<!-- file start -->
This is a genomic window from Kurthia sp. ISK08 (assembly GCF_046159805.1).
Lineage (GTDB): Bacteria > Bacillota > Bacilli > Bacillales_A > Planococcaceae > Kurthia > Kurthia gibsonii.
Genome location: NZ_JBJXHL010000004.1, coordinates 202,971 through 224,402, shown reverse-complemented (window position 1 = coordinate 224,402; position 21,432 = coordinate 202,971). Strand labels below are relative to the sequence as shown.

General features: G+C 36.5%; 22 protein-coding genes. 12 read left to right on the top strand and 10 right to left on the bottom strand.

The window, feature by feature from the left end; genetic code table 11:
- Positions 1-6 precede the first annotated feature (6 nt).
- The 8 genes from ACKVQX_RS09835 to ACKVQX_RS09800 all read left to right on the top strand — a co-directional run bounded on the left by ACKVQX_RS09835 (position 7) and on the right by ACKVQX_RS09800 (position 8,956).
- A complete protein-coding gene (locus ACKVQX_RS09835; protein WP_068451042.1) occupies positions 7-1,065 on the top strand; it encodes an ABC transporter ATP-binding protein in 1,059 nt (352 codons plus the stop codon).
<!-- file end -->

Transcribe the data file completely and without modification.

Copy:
This is a genomic window from Kurthia sp. ISK08 (assembly GCF_046159805.1).
Lineage (GTDB): Bacteria > Bacillota > Bacilli > Bacillales_A > Planococcaceae > Kurthia > Kurthia gibsonii.
Genome location: NZ_JBJXHL010000004.1, coordinates 202,971 through 224,402, shown reverse-complemented (window position 1 = coordinate 224,402; position 21,432 = coordinate 202,971). Strand labels below are relative to the sequence as shown.

General features: G+C 36.5%; 22 protein-coding genes. 12 read left to right on the top strand and 10 right to left on the bottom strand.

The window, feature by feature from the left end; genetic code table 11:
- Positions 1-6 precede the first annotated feature (6 nt).
- The 8 genes from ACKVQX_RS09835 to ACKVQX_RS09800 all read left to right on the top strand — a co-directional run bounded on the left by ACKVQX_RS09835 (position 7) and on the right by ACKVQX_RS09800 (position 8,956).
- A complete protein-coding gene (locus ACKVQX_RS09835; protein WP_068451042.1) occupies positions 7-1,065 on the top strand; it encodes an ABC transporter ATP-binding protein in 1,059 nt (352 codons plus the stop codon).